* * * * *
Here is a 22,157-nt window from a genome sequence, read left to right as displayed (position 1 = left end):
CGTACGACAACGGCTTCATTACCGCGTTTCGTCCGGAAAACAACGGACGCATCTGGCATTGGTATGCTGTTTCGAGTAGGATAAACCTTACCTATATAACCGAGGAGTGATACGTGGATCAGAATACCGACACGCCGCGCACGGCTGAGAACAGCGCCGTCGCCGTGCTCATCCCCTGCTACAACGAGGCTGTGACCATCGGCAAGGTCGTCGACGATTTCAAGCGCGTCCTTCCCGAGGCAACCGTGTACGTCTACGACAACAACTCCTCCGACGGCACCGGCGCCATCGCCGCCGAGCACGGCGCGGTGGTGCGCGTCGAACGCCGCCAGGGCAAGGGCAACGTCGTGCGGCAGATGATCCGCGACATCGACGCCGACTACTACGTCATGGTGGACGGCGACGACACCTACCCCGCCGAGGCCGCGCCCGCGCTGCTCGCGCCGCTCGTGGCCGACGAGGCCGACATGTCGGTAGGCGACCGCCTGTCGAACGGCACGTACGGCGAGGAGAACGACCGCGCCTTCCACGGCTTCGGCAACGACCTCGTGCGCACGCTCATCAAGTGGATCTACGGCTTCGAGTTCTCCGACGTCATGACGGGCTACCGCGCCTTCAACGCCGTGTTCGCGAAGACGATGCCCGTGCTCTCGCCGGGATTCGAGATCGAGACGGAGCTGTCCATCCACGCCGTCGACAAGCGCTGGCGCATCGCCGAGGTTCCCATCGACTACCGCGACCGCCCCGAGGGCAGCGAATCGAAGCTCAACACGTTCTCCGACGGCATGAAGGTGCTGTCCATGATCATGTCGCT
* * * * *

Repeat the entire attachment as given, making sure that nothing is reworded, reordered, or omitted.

Here is a 22,157-nt window from a genome sequence, read left to right as displayed (position 1 = left end):
CGTACGACAACGGCTTCATTACCGCGTTTCGTCCGGAAAACAACGGACGCATCTGGCATTGGTATGCTGTTTCGAGTAGGATAAACCTTACCTATATAACCGAGGAGTGATACGTGGATCAGAATACCGACACGCCGCGCACGGCTGAGAACAGCGCCGTCGCCGTGCTCATCCCCTGCTACAACGAGGCTGTGACCATCGGCAAGGTCGTCGACGATTTCAAGCGCGTCCTTCCCGAGGCAACCGTGTACGTCTACGACAACAACTCCTCCGACGGCACCGGCGCCATCGCCGCCGAGCACGGCGCGGTGGTGCGCGTCGAACGCCGCCAGGGCAAGGGCAACGTCGTGCGGCAGATGATCCGCGACATCGACGCCGACTACTACGTCATGGTGGACGGCGACGACACCTACCCCGCCGAGGCCGCGCCCGCGCTGCTCGCGCCGCTCGTGGCCGACGAGGCCGACATGTCGGTAGGCGACCGCCTGTCGAACGGCACGTACGGCGAGGAGAACGACCGCGCCTTCCACGGCTTCGGCAACGACCTCGTGCGCACGCTCATCAAGTGGATCTACGGCTTCGAGTTCTCCGACGTCATGACGGGCTACCGCGCCTTCAACGCCGTGTTCGCGAAGACGATGCCCGTGCTCTCGCCGGGATTCGAGATCGAGACGGAGCTGTCCATCCACGCCGTCGACAAGCGCTGGCGCATCGCCGAGGTTCCCATCGACTACCGCGACCGCCCCGAGGGCAGCGAATCGAAGCTCAACACGTTCTCCGACGGCATGAAGGTGCTGTCCATGATCATGTCGCT